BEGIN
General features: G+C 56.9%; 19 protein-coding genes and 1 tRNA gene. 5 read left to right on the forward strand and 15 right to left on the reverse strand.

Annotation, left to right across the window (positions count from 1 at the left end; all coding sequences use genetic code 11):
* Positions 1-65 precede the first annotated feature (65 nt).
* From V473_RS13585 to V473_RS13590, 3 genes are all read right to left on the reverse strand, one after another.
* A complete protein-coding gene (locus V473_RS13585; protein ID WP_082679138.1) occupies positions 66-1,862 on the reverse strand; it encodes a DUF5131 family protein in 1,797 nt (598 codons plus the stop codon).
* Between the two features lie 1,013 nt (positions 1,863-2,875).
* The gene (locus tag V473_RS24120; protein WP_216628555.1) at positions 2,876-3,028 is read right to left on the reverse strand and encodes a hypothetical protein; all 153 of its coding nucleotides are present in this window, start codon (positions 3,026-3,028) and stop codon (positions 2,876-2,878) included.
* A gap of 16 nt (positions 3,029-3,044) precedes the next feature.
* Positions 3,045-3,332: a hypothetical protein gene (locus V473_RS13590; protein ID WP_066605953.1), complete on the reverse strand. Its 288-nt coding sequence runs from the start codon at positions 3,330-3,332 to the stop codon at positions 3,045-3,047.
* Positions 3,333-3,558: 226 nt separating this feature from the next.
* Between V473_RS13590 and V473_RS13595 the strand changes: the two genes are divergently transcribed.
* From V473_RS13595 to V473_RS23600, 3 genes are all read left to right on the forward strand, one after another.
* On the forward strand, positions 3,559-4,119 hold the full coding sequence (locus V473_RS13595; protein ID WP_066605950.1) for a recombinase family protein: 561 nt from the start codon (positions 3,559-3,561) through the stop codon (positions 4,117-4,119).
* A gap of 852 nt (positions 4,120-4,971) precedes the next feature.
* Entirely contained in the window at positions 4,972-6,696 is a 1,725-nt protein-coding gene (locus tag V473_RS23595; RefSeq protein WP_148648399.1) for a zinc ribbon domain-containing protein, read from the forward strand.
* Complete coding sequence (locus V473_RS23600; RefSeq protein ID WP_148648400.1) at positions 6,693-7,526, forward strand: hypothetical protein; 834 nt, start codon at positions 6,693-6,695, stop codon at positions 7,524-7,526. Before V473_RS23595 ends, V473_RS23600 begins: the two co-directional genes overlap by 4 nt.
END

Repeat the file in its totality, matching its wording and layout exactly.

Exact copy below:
General features: G+C 56.9%; 19 protein-coding genes and 1 tRNA gene. 5 read left to right on the forward strand and 15 right to left on the reverse strand.

Annotation, left to right across the window (positions count from 1 at the left end; all coding sequences use genetic code 11):
* Positions 1-65 precede the first annotated feature (65 nt).
* From V473_RS13585 to V473_RS13590, 3 genes are all read right to left on the reverse strand, one after another.
* A complete protein-coding gene (locus V473_RS13585; protein ID WP_082679138.1) occupies positions 66-1,862 on the reverse strand; it encodes a DUF5131 family protein in 1,797 nt (598 codons plus the stop codon).
* Between the two features lie 1,013 nt (positions 1,863-2,875).
* The gene (locus tag V473_RS24120; protein WP_216628555.1) at positions 2,876-3,028 is read right to left on the reverse strand and encodes a hypothetical protein; all 153 of its coding nucleotides are present in this window, start codon (positions 3,026-3,028) and stop codon (positions 2,876-2,878) included.
* A gap of 16 nt (positions 3,029-3,044) precedes the next feature.
* Positions 3,045-3,332: a hypothetical protein gene (locus V473_RS13590; protein ID WP_066605953.1), complete on the reverse strand. Its 288-nt coding sequence runs from the start codon at positions 3,330-3,332 to the stop codon at positions 3,045-3,047.
* Positions 3,333-3,558: 226 nt separating this feature from the next.
* Between V473_RS13590 and V473_RS13595 the strand changes: the two genes are divergently transcribed.
* From V473_RS13595 to V473_RS23600, 3 genes are all read left to right on the forward strand, one after another.
* On the forward strand, positions 3,559-4,119 hold the full coding sequence (locus V473_RS13595; protein ID WP_066605950.1) for a recombinase family protein: 561 nt from the start codon (positions 3,559-3,561) through the stop codon (positions 4,117-4,119).
* A gap of 852 nt (positions 4,120-4,971) precedes the next feature.
* Entirely contained in the window at positions 4,972-6,696 is a 1,725-nt protein-coding gene (locus tag V473_RS23595; RefSeq protein WP_148648399.1) for a zinc ribbon domain-containing protein, read from the forward strand.
* Complete coding sequence (locus V473_RS23600; RefSeq protein ID WP_148648400.1) at positions 6,693-7,526, forward strand: hypothetical protein; 834 nt, start codon at positions 6,693-6,695, stop codon at positions 7,524-7,526. Before V473_RS23595 ends, V473_RS23600 begins: the two co-directional genes overlap by 4 nt.